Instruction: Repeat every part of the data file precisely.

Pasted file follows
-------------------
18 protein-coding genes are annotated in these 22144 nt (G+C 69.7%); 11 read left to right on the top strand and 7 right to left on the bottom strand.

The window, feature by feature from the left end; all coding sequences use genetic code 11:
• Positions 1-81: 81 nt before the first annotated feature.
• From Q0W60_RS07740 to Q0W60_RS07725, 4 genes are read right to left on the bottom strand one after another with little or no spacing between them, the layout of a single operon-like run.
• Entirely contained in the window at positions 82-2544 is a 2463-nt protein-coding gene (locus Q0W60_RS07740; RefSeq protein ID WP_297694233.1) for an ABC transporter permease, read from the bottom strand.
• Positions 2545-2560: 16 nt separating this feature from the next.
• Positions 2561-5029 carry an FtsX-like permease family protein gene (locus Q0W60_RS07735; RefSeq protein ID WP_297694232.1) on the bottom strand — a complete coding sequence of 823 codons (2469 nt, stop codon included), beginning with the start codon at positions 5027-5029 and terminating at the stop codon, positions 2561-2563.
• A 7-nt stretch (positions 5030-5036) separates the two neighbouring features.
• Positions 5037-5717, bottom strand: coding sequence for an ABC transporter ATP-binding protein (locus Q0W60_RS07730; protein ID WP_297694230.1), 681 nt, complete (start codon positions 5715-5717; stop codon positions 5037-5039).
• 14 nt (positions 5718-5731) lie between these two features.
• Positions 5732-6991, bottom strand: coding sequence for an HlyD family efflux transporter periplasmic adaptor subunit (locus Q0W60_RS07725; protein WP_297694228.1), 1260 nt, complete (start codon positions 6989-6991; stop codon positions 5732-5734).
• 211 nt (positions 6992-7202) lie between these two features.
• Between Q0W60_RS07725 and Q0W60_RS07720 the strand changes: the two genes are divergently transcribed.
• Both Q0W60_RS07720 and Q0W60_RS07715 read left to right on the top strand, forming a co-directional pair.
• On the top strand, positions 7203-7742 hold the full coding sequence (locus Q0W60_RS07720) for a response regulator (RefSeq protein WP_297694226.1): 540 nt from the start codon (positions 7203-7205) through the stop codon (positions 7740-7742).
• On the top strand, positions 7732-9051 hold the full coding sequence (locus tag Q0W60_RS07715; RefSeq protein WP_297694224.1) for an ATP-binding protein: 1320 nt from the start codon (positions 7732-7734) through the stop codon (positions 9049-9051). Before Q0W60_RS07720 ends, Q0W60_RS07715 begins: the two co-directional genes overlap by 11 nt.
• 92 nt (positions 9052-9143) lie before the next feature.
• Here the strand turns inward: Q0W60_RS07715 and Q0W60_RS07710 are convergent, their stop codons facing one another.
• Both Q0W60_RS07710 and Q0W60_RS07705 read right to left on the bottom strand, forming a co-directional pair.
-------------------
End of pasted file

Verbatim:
18 protein-coding genes are annotated in these 22144 nt (G+C 69.7%); 11 read left to right on the top strand and 7 right to left on the bottom strand.

The window, feature by feature from the left end; all coding sequences use genetic code 11:
• Positions 1-81: 81 nt before the first annotated feature.
• From Q0W60_RS07740 to Q0W60_RS07725, 4 genes are read right to left on the bottom strand one after another with little or no spacing between them, the layout of a single operon-like run.
• Entirely contained in the window at positions 82-2544 is a 2463-nt protein-coding gene (locus Q0W60_RS07740; RefSeq protein ID WP_297694233.1) for an ABC transporter permease, read from the bottom strand.
• Positions 2545-2560: 16 nt separating this feature from the next.
• Positions 2561-5029 carry an FtsX-like permease family protein gene (locus Q0W60_RS07735; RefSeq protein ID WP_297694232.1) on the bottom strand — a complete coding sequence of 823 codons (2469 nt, stop codon included), beginning with the start codon at positions 5027-5029 and terminating at the stop codon, positions 2561-2563.
• A 7-nt stretch (positions 5030-5036) separates the two neighbouring features.
• Positions 5037-5717, bottom strand: coding sequence for an ABC transporter ATP-binding protein (locus Q0W60_RS07730; protein ID WP_297694230.1), 681 nt, complete (start codon positions 5715-5717; stop codon positions 5037-5039).
• 14 nt (positions 5718-5731) lie between these two features.
• Positions 5732-6991, bottom strand: coding sequence for an HlyD family efflux transporter periplasmic adaptor subunit (locus Q0W60_RS07725; protein WP_297694228.1), 1260 nt, complete (start codon positions 6989-6991; stop codon positions 5732-5734).
• 211 nt (positions 6992-7202) lie between these two features.
• Between Q0W60_RS07725 and Q0W60_RS07720 the strand changes: the two genes are divergently transcribed.
• Both Q0W60_RS07720 and Q0W60_RS07715 read left to right on the top strand, forming a co-directional pair.
• On the top strand, positions 7203-7742 hold the full coding sequence (locus Q0W60_RS07720) for a response regulator (RefSeq protein WP_297694226.1): 540 nt from the start codon (positions 7203-7205) through the stop codon (positions 7740-7742).
• On the top strand, positions 7732-9051 hold the full coding sequence (locus tag Q0W60_RS07715; RefSeq protein WP_297694224.1) for an ATP-binding protein: 1320 nt from the start codon (positions 7732-7734) through the stop codon (positions 9049-9051). Before Q0W60_RS07720 ends, Q0W60_RS07715 begins: the two co-directional genes overlap by 11 nt.
• 92 nt (positions 9052-9143) lie before the next feature.
• Here the strand turns inward: Q0W60_RS07715 and Q0W60_RS07710 are convergent, their stop codons facing one another.
• Both Q0W60_RS07710 and Q0W60_RS07705 read right to left on the bottom strand, forming a co-directional pair.